It is sometimes enlightening to look at similar words in a language and determine their relationship, if any, to one another. English, of course, is largely made up of words or forms borrowed from other languages, so there are bound to be similarities. For instance, comportment (behavior) and deportment (the manner in which one conducts himself in public) are very similar. The first comes from forms meaning “carry with” and the second meaning “carry from.” Thus they both relate to how one carries himself. Naturally, there is a danger in such an exercise; some words that look alike may have no common ancestry, and may even mean something quite dissimilar. That word “dissimilar” (not alike) has no relationship to the similar sounding “dissimulate” (to hide under a false appearance, to disguise).
There are two words in the Greek that sound very much alike; in fact they may even be from the same root word.. The words (using our alphabet) are chrestotes and christos. We are familiar with the latter (Christ, Christian), but are generally unfamiliar with the former, in English.
Both words are related through a word (chraomai) that means “to use,” or sometimes “to lend.” From this relationship, though, the words seem to diverge. The christos is the anointed one. To be chrestotes is to be kind, or more commonly to be appropriate. It is similar to the word “meet” used in the King James Version, when woman is called a helper meet (appropriate) for man. These meanings seem so different that it is hard to picture them as being related. Indeed, we may ask how they are related, and thereby learn a lesson about Jesus as the Christ.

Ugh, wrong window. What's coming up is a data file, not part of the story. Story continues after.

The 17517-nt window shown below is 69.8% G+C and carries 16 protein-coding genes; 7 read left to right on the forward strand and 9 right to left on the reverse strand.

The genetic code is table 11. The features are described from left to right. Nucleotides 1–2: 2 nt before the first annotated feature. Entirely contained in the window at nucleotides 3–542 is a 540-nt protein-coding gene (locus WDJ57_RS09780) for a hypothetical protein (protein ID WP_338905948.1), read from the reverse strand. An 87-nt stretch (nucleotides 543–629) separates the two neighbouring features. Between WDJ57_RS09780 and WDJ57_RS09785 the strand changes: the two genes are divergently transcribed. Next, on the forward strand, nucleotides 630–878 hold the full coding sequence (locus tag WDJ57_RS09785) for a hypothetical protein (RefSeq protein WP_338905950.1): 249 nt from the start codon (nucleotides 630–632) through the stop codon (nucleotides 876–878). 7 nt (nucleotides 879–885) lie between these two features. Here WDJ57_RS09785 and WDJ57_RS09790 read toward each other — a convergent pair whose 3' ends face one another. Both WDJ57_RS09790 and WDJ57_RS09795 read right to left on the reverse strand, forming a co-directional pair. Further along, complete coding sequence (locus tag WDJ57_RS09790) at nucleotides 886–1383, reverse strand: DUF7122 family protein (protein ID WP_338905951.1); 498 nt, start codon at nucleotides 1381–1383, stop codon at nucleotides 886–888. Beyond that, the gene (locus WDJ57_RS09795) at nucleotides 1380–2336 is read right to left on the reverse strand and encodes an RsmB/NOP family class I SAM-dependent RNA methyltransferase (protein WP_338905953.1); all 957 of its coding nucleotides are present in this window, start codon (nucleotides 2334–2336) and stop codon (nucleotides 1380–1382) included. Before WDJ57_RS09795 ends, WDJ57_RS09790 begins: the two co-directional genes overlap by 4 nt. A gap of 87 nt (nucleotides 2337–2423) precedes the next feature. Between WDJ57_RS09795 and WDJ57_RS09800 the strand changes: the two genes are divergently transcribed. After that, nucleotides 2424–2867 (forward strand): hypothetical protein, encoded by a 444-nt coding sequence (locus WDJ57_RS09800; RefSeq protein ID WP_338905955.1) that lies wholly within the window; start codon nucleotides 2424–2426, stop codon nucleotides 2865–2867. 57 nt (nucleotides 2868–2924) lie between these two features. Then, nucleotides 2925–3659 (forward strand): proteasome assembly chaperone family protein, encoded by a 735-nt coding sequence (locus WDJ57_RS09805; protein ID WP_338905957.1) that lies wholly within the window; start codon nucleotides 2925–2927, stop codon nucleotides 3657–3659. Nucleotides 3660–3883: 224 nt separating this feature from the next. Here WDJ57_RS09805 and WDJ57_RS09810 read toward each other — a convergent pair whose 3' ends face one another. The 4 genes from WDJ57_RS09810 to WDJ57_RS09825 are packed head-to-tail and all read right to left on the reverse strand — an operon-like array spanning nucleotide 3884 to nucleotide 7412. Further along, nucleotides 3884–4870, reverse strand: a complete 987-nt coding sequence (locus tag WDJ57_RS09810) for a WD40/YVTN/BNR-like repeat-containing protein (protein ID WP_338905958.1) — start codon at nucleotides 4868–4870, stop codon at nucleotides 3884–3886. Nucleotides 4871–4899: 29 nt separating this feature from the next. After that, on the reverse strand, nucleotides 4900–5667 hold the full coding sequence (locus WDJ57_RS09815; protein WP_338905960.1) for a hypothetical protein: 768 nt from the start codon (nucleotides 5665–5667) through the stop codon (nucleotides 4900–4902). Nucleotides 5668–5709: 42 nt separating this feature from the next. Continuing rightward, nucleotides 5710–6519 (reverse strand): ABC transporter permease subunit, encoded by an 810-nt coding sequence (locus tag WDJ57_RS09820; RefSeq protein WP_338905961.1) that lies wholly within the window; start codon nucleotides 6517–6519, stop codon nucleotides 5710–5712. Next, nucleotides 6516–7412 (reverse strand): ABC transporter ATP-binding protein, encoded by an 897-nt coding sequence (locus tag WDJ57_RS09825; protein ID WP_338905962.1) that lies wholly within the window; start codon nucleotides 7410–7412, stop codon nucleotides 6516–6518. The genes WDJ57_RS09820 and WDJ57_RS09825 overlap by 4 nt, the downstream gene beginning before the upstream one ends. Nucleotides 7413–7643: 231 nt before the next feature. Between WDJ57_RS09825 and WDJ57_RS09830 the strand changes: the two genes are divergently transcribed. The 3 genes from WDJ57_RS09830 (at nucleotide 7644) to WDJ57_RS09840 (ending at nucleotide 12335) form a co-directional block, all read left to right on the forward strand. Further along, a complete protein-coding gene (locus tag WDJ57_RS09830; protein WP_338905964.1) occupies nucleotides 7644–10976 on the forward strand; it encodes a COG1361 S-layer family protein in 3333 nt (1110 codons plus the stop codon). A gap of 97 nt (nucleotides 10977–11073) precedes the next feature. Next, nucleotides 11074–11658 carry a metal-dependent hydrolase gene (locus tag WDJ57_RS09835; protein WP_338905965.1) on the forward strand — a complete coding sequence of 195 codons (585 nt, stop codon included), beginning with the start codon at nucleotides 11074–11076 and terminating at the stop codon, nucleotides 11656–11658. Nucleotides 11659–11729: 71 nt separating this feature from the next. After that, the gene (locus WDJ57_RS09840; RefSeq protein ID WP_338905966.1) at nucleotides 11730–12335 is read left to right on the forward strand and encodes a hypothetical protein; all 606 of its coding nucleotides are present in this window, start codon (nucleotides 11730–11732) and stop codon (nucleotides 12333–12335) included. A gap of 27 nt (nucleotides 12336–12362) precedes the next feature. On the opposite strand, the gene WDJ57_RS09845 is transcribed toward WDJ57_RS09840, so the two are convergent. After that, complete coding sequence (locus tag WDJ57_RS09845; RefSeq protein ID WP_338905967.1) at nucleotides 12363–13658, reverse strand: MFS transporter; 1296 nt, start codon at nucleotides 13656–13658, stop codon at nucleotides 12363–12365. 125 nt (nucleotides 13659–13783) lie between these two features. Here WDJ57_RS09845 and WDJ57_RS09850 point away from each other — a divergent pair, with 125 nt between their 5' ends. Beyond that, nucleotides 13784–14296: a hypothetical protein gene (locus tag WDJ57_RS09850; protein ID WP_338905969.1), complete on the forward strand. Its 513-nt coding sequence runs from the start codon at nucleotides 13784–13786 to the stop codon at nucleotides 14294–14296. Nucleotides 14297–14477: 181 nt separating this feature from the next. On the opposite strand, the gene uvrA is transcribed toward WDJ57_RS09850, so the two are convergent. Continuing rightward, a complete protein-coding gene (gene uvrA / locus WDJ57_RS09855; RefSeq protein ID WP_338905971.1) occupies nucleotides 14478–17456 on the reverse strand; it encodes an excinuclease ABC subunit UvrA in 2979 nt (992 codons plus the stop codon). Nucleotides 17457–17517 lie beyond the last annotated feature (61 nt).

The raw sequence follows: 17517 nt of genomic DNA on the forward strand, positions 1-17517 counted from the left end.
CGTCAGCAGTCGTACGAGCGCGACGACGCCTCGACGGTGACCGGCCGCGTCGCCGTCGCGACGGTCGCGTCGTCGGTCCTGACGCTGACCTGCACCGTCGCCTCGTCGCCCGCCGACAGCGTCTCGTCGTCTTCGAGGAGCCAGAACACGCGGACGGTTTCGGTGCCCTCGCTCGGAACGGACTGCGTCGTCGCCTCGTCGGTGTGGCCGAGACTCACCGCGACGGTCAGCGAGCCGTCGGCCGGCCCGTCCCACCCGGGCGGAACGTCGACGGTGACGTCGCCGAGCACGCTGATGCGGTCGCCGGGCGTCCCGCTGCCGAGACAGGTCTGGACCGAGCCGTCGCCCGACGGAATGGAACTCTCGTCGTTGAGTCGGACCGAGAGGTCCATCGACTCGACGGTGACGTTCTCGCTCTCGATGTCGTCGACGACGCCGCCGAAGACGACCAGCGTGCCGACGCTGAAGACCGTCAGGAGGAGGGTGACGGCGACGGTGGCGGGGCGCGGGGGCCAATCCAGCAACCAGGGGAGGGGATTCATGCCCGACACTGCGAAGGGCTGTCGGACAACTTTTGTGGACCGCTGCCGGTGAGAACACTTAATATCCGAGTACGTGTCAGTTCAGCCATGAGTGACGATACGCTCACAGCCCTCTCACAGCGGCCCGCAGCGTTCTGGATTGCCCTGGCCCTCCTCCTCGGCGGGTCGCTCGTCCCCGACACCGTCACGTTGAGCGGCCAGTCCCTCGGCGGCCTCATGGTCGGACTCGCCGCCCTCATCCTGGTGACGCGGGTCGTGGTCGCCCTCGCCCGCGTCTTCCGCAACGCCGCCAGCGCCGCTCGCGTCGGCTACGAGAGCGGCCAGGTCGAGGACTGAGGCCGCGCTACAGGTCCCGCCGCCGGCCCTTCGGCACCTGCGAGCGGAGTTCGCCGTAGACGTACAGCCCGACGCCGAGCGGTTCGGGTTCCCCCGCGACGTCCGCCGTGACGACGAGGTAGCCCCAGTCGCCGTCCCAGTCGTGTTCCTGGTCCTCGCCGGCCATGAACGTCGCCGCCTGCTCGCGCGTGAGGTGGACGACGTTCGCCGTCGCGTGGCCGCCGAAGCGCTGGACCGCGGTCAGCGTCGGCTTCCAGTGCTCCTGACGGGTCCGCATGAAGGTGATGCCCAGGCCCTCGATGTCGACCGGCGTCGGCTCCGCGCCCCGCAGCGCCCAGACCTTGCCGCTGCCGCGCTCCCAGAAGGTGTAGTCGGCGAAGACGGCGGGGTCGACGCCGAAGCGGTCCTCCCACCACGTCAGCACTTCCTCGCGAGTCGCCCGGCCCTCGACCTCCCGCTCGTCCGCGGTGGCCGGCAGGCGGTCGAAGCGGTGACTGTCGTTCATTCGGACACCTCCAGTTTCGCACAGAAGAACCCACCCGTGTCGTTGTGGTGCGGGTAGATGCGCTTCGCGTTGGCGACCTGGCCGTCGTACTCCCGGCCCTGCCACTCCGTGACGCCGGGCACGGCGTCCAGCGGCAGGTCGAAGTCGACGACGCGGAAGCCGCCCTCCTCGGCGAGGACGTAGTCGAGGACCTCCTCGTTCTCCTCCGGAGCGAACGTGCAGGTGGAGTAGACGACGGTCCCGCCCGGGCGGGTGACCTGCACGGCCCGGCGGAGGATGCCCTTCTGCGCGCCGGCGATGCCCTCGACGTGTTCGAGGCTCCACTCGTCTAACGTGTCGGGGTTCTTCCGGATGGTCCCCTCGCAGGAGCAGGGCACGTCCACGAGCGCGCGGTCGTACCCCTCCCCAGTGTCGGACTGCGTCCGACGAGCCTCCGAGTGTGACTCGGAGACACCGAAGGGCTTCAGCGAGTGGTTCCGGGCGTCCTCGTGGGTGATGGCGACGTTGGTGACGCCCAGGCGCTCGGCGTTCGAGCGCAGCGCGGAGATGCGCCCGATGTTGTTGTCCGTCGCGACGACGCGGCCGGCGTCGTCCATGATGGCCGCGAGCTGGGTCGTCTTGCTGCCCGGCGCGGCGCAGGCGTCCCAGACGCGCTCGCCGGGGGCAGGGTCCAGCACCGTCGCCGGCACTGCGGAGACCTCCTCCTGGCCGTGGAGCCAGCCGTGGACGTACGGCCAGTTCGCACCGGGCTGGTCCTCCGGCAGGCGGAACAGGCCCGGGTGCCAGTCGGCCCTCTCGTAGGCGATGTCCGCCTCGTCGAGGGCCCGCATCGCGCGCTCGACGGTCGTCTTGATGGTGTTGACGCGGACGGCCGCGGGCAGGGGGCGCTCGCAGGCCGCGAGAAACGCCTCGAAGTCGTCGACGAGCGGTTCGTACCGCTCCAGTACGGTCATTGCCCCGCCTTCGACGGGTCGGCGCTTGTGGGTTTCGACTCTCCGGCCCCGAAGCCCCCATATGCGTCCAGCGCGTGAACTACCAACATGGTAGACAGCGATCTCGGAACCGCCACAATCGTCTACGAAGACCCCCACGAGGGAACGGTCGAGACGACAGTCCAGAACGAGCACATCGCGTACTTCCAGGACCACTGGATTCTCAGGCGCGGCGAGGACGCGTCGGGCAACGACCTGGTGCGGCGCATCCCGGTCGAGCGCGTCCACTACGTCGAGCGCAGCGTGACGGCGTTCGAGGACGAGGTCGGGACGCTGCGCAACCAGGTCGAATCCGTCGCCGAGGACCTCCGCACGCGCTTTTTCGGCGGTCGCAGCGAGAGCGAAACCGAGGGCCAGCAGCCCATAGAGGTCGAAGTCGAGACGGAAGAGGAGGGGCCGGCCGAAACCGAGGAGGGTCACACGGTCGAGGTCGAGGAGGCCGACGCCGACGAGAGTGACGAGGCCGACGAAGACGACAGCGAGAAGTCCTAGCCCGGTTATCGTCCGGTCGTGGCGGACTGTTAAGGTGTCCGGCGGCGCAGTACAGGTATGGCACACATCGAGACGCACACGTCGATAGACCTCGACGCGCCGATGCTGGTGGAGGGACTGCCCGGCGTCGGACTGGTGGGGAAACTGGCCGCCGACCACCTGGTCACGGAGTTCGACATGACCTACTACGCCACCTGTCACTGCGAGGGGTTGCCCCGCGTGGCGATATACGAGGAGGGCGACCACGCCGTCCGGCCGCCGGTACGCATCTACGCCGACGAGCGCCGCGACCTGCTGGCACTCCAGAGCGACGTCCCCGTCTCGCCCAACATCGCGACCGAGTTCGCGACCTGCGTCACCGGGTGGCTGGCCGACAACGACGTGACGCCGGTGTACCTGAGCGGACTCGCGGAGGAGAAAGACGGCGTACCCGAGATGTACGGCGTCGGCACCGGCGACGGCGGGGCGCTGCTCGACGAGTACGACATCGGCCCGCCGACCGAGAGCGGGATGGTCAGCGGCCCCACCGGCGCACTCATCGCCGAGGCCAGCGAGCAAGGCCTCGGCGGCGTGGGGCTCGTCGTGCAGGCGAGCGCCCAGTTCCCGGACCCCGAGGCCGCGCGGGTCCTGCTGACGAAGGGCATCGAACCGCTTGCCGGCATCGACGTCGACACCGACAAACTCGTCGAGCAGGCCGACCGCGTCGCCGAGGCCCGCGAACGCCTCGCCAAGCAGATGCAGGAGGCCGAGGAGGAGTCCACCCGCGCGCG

How does a word meaning to use or lend become the anointed or chosen one. Some scholars speculate it comes through the idea of contact. The Christ is the one who has received an anointment (also called chrism, from the same root). Anointing was a practice, commonly used to designate a prophet/priest/king, of pouring olive oil on the selected person’s head. Thus the idea of anointing is related to the idea of use or loan, because it was a lending of oil for the use of designating a person for a purpose. Jesus is designated as prophet, high priest, and king, and so deserving of the title Christ.
The other word, chrestotes, takes a slightly different path It is often translated as goodness or kindness. It derives from the concept of being appropriate for a given use. Thus to be good or kind is to do that which is appropriate to the need of the recipient. If a person needs money, kindness is giving him money; if he needs transportation it is not kindness to give him food. James says that it is not appropriate (kind) to give a verbal greeting to someone who needs clothing or food. (Jas 2:14-17) It is easy to see how kindness relates to usefulness, which directly descends from chraomai.
Can every christos be described as chrestotes? Can we find a direct correlation between these words? Probably not, on the theoretical level in which linguists seem to reside. In one man, however, we do find a very practical correlation. In Jesus the messiah meets with kindness, the Christ with appropriateness. We have a need; it is called forgiveness. Sin is a poverty of spirit similar to the poverties described by James. The problem is that sin requires forgiveness, but justice requires punishment. None of us can pay the price so that we ourselves, much less others, can be forgiven. But Jesus did. He met our need, and that is the definition of kindness. He was the help meet for us. And in that way two related words that took divergent linguistic paths come back together. Just for us; just because.